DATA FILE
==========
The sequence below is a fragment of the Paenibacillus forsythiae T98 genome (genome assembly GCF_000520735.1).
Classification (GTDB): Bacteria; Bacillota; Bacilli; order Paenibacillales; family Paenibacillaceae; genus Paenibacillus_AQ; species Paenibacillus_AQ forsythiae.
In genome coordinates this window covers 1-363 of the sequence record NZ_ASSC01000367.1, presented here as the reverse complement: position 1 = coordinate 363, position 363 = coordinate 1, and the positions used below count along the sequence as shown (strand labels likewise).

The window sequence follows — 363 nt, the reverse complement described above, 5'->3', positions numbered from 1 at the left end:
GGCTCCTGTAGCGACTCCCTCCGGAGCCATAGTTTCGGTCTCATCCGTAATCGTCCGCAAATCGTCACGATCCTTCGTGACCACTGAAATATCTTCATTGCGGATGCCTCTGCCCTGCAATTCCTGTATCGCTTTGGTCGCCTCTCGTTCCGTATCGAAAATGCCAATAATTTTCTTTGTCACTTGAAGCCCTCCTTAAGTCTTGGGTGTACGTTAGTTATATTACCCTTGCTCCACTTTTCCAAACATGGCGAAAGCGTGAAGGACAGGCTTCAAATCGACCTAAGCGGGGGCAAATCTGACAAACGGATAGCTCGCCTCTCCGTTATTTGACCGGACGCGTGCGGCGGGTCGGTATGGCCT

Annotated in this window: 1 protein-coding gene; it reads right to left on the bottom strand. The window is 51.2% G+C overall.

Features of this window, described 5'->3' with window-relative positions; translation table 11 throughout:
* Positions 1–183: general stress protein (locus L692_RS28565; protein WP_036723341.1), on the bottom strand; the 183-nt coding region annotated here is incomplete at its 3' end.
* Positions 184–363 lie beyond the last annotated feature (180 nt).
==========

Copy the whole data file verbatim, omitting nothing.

The sequence below is a fragment of the Paenibacillus forsythiae T98 genome (genome assembly GCF_000520735.1).
Classification (GTDB): Bacteria; Bacillota; Bacilli; order Paenibacillales; family Paenibacillaceae; genus Paenibacillus_AQ; species Paenibacillus_AQ forsythiae.
In genome coordinates this window covers 1-363 of the sequence record NZ_ASSC01000367.1, presented here as the reverse complement: position 1 = coordinate 363, position 363 = coordinate 1, and the positions used below count along the sequence as shown (strand labels likewise).

The window sequence follows — 363 nt, the reverse complement described above, 5'->3', positions numbered from 1 at the left end:
GGCTCCTGTAGCGACTCCCTCCGGAGCCATAGTTTCGGTCTCATCCGTAATCGTCCGCAAATCGTCACGATCCTTCGTGACCACTGAAATATCTTCATTGCGGATGCCTCTGCCCTGCAATTCCTGTATCGCTTTGGTCGCCTCTCGTTCCGTATCGAAAATGCCAATAATTTTCTTTGTCACTTGAAGCCCTCCTTAAGTCTTGGGTGTACGTTAGTTATATTACCCTTGCTCCACTTTTCCAAACATGGCGAAAGCGTGAAGGACAGGCTTCAAATCGACCTAAGCGGGGGCAAATCTGACAAACGGATAGCTCGCCTCTCCGTTATTTGACCGGACGCGTGCGGCGGGTCGGTATGGCCT

Annotated in this window: 1 protein-coding gene; it reads right to left on the bottom strand. The window is 51.2% G+C overall.

Features of this window, described 5'->3' with window-relative positions; translation table 11 throughout:
* Positions 1–183: general stress protein (locus L692_RS28565; protein WP_036723341.1), on the bottom strand; the 183-nt coding region annotated here is incomplete at its 3' end.
* Positions 184–363 lie beyond the last annotated feature (180 nt).